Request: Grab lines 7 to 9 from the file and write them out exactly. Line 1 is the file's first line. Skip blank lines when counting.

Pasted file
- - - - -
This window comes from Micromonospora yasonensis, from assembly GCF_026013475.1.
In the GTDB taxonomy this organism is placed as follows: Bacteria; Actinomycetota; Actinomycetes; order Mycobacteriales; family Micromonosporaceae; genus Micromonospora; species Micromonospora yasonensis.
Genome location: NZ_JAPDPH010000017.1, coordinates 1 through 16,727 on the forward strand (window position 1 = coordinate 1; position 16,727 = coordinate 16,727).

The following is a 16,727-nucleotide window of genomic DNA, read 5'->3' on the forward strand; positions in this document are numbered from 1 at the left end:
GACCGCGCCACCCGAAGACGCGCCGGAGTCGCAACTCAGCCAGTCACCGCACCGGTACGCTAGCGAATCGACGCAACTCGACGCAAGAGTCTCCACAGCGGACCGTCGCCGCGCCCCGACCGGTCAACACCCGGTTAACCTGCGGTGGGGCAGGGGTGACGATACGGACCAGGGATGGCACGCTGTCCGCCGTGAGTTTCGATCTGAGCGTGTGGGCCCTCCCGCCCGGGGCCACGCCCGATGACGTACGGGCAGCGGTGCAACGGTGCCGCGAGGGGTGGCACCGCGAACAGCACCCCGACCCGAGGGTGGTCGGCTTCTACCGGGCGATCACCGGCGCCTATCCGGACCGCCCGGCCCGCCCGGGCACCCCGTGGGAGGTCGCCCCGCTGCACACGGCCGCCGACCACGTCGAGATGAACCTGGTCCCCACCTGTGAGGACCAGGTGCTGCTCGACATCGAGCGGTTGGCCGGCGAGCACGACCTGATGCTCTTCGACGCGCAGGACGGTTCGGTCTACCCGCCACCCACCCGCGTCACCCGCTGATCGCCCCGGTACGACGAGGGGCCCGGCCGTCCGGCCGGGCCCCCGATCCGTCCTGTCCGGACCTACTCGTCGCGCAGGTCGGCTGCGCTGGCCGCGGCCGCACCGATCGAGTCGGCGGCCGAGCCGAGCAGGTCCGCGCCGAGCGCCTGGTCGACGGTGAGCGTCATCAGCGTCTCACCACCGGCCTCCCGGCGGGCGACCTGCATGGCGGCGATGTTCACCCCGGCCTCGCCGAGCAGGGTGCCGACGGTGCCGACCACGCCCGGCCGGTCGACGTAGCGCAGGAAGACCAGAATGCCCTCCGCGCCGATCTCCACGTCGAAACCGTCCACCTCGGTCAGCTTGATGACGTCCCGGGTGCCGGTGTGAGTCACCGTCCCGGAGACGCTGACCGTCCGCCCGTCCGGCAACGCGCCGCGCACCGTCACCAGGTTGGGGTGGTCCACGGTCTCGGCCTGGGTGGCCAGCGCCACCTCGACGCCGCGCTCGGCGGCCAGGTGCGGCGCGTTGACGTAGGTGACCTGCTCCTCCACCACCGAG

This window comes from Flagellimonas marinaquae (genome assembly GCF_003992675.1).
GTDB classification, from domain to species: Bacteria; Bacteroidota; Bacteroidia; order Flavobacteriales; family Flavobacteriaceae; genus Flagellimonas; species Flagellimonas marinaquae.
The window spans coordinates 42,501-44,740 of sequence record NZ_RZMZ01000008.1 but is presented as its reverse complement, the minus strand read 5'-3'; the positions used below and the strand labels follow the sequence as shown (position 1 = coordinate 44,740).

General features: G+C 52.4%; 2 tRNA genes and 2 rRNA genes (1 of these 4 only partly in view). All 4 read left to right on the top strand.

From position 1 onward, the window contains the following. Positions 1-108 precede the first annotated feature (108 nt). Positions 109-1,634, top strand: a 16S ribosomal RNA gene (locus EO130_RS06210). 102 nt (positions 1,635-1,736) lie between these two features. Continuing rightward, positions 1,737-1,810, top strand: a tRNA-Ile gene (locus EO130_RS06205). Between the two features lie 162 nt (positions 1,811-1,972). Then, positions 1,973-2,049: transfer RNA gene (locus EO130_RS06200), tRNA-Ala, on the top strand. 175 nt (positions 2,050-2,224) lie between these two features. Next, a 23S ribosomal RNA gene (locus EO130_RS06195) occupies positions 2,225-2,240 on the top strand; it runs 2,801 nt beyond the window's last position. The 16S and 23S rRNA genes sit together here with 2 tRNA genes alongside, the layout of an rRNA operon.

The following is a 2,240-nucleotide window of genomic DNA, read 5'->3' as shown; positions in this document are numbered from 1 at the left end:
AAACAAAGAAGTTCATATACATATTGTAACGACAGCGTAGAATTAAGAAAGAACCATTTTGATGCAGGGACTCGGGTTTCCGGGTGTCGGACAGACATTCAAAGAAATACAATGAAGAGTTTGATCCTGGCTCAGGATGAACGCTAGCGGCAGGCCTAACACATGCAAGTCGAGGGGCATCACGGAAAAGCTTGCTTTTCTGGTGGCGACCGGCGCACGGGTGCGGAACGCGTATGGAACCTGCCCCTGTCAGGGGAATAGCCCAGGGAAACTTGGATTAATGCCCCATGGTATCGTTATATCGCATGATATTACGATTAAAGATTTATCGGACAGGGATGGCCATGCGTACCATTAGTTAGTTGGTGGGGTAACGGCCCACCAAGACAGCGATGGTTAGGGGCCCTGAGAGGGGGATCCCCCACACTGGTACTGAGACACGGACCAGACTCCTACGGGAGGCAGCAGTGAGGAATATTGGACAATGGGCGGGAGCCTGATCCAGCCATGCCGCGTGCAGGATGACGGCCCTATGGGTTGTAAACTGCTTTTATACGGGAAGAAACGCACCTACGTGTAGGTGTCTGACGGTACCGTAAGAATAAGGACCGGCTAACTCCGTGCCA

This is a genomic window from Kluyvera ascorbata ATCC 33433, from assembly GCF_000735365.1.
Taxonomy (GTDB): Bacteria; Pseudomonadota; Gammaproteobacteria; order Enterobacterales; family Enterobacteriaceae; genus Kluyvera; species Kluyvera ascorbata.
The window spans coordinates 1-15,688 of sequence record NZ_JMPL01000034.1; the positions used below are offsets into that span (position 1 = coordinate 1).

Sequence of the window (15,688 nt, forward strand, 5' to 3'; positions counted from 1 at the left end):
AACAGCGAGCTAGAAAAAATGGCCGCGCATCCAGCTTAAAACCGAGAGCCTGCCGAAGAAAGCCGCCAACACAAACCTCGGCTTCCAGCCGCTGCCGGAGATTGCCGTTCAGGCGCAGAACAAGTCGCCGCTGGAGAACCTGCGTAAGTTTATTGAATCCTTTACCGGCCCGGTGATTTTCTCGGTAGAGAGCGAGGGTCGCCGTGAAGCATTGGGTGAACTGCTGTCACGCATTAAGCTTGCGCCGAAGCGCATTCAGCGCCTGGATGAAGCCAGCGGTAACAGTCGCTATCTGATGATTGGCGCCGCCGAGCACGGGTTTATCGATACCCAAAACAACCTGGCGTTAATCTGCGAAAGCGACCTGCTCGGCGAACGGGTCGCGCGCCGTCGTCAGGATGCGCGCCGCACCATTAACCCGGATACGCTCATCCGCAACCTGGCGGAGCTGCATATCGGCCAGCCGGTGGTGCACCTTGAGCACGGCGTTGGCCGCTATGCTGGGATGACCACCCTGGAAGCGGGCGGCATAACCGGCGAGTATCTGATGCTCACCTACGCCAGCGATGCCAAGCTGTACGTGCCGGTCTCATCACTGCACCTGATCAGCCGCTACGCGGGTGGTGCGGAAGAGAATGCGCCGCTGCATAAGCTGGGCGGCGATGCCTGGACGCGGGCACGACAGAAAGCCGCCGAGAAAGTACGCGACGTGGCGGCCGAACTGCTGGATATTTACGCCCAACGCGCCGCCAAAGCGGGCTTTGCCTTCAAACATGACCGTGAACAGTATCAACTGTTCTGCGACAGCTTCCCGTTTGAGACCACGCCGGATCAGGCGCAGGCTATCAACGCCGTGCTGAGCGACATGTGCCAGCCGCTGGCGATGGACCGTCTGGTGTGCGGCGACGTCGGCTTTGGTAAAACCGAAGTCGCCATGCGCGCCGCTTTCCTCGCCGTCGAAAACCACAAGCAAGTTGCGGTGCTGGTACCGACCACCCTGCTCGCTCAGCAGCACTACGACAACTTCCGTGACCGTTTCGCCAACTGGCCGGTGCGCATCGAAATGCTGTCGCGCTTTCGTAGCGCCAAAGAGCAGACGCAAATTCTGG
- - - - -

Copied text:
GTDB classification, from domain to species: Bacteria; Bacteroidota; Bacteroidia; order Flavobacteriales; family Flavobacteriaceae; genus Flagellimonas; species Flagellimonas marinaquae.
The window spans coordinates 42,501-44,740 of sequence record NZ_RZMZ01000008.1 but is presented as its reverse complement, the minus strand read 5'-3'; the positions used below and the strand labels follow the sequence as shown (position 1 = coordinate 44,740).

General features: G+C 52.4%; 2 tRNA genes and 2 rRNA genes (1 of these 4 only partly in view). All 4 read left to right on the top strand.